First scramble around the patch
After wallowing like a whale on the couch at home in Youghal over New Year, surrounded by lazy pets in front of a blazing stove, I finally swayed back to Tralee on Monday morning. Who ate all the pies over Christmas? I did. That is it now though, back to student life for another year.
I should have made it down on Sunday morning for a blast around the patch, but an uncomfortable blend of fullness, laziness and the fear meant that I stayed at home for an extra night of tea and chocolates. Shame on me indeed, but the weather was woeful all day Sunday, so it would not have been very pleasant on the patch.
At this stage anxiety levels were rising steadily, so when the sun finally came out today I made a burst for it. I only managed to squeeze in 45 minutes over lunchtime, but it allowed me to get a few scores on the board.
I went directly to the point just west of Blennerville windmill, where there is an old pier that offers good views around the inner bay. It is great spot for getting distracted by walkers and loafers, some friendly and some not so much. Emigrant ships used to leave from here in the past. Unfortunately it is now a popular fly-tipping spot.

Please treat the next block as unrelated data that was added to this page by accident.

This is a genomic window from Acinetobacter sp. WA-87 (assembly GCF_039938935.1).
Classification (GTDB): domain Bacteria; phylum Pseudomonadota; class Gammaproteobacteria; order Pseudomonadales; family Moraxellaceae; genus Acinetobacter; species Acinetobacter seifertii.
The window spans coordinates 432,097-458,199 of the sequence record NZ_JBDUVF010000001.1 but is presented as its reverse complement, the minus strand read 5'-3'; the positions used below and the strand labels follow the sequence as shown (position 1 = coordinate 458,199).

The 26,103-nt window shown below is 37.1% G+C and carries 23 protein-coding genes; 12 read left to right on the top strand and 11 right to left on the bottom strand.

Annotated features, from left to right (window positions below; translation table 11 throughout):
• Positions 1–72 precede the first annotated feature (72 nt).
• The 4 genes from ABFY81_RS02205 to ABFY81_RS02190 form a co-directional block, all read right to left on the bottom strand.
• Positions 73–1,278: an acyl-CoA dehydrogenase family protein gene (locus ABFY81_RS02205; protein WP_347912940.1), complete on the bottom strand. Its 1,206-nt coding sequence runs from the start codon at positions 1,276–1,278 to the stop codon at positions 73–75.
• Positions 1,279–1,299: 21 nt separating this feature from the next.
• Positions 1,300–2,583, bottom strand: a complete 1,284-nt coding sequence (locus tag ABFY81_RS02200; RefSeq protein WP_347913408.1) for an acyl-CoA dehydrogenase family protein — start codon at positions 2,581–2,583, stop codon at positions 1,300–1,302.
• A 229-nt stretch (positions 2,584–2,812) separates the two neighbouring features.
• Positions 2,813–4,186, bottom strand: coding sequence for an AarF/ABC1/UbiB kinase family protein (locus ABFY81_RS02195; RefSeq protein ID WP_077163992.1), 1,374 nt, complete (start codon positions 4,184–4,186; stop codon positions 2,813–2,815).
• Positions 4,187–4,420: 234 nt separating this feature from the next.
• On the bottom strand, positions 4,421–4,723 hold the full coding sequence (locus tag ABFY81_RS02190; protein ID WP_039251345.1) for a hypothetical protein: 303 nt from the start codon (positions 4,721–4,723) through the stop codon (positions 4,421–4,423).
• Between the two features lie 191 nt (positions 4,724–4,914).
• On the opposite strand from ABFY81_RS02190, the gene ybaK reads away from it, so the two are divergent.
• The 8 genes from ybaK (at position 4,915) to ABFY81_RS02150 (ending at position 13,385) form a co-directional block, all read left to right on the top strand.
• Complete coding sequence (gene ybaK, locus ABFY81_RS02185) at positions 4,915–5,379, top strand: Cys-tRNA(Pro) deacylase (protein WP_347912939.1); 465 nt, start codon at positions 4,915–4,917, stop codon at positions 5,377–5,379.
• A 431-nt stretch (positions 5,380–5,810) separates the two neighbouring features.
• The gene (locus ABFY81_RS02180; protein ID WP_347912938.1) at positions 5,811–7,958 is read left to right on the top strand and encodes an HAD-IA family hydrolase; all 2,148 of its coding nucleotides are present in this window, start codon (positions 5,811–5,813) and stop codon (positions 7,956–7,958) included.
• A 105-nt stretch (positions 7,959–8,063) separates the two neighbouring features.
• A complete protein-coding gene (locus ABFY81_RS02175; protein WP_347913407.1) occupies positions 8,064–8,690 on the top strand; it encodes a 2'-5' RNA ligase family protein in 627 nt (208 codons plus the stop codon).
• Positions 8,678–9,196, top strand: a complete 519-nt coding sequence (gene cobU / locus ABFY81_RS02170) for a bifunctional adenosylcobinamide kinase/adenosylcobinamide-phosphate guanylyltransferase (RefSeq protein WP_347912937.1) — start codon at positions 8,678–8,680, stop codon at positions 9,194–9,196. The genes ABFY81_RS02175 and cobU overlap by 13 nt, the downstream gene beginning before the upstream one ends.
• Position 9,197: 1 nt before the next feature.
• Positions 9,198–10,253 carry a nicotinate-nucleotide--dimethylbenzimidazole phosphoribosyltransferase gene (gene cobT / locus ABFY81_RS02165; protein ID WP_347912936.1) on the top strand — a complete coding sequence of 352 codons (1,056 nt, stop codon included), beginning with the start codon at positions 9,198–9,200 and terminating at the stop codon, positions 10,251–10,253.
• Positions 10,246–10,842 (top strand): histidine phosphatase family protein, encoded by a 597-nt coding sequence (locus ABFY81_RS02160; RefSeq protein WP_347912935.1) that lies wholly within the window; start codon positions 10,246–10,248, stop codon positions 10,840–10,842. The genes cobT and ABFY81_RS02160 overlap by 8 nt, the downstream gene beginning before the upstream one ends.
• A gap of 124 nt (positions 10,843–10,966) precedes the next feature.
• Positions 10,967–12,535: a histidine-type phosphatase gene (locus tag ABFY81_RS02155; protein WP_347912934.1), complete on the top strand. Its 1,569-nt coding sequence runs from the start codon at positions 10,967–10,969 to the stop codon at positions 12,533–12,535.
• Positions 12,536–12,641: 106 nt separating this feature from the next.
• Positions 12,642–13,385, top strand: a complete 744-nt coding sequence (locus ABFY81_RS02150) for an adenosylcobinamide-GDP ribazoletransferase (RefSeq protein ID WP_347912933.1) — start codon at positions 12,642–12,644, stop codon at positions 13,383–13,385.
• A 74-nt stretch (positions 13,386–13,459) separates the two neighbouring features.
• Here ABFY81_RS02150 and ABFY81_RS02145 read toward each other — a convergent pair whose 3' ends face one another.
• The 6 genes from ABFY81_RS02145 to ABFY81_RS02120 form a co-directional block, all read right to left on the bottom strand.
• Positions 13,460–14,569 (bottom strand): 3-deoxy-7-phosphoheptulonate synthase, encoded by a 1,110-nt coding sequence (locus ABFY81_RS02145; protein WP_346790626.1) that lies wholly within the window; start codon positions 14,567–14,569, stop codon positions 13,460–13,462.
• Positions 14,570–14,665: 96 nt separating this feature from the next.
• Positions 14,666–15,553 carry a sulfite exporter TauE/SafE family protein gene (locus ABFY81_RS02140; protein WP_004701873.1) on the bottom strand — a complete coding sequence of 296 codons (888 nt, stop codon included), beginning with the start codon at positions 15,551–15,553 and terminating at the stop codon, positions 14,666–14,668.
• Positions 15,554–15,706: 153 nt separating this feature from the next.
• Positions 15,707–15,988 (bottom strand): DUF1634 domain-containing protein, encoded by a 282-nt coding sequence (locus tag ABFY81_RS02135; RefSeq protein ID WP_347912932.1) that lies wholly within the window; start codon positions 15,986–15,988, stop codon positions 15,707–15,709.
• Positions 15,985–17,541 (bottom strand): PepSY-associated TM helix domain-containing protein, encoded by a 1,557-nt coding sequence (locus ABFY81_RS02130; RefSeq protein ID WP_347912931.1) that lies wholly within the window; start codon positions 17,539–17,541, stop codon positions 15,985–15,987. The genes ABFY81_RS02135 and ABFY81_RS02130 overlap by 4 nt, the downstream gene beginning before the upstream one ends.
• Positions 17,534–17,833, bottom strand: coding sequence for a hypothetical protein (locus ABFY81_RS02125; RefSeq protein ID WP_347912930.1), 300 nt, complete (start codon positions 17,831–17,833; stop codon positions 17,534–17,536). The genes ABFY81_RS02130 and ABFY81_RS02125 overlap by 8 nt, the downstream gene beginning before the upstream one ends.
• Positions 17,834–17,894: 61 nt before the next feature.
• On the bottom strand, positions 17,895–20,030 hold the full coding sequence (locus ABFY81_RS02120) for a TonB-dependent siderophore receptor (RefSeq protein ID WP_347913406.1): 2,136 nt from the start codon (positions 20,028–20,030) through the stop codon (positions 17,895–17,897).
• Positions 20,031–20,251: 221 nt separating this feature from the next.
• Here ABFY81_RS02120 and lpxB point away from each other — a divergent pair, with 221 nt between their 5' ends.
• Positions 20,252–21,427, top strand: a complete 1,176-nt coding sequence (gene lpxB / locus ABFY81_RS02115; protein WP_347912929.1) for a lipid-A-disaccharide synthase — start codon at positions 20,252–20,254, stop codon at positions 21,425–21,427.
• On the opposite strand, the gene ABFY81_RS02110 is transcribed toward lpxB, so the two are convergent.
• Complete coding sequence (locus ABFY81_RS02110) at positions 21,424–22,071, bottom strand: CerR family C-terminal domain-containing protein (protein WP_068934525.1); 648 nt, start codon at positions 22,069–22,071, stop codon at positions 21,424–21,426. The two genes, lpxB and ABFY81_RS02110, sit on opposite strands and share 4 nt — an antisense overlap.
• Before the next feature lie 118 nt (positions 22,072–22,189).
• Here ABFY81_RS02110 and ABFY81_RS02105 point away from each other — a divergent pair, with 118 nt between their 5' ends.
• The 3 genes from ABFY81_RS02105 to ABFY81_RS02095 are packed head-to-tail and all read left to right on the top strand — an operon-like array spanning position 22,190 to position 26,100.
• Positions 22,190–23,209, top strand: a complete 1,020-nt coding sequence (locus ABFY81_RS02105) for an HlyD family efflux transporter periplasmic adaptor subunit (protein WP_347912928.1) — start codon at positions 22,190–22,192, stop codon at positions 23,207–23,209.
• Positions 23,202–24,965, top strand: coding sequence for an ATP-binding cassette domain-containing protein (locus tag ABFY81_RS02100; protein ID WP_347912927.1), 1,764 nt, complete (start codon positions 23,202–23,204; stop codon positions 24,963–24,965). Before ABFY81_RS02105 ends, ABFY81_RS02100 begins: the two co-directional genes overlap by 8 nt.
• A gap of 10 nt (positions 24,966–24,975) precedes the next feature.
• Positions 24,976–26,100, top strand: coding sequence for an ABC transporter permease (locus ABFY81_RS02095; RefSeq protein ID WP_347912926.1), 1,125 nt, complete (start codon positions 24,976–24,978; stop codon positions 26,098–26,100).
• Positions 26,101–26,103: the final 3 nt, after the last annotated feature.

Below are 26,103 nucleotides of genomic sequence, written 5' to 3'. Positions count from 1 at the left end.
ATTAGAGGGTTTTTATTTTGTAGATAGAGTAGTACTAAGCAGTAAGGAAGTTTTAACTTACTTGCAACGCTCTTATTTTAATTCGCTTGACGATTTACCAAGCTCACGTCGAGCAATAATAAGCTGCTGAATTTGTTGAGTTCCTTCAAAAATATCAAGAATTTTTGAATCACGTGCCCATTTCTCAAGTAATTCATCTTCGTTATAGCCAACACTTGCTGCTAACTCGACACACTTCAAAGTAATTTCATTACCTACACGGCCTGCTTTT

|Curlew, lapwing and teal (I swear) on the salt marsh east of Blennerville bridge.|
I gobbled down some lunch while making note of the few birds that were around. The tide was almost full and there were brent geese and teal out on the water. Some common wader species were ticked off along the shore at roosting spots. A flock of golden plover wheeled around for a few minutes at the other side of the bay. Four “guardians of the march” (redshank) came zipping through, calling as they went. Once lunch was successfully inhaled I got out of the van for a better look around. Curlew and black-tailed godwit were present in the fields, along with good numbers of lapwing and oystercatcher.
Early singers, in the form of a robin and a song thrush kept me company until a local man came along to chat. We discussed the car seats and fireguard that were dumped in the last couple of days as we watched small flocks of brent honking around the bay.
Away back towards town, taking in the salt march along the way. A little egret was all that was added there, so I carried on to the wetland centre for some gulls. The first year and adult ring-billed gulls that have been around for the last few weeks were both present and it was nice to get them banked. The adult bird was within 10 meters of me, so even I couldn't miss. I am getting dangerously fond of gulls. Beastly creatures they are, but there is good learning to be had watching them. I even managed to get a few dodgy-scoped images. I must sort out my digiscoping set-up soon - hovering over the eye-piece with my Olympus ‘Tough8000’ doesn't really cut it.
|Ring-billed gull (ad) and black headed gull, Tralee Bay Wetland Centre|
It was a quick hit and I ended up with 29 species (34pts), bringing me to 27.6%. Hopefully the weather will be favorable at the weekend and I can get out for a few hours. Plenty more common birds to chalk down.
|Action down at wetland centre|
Giddy Up :)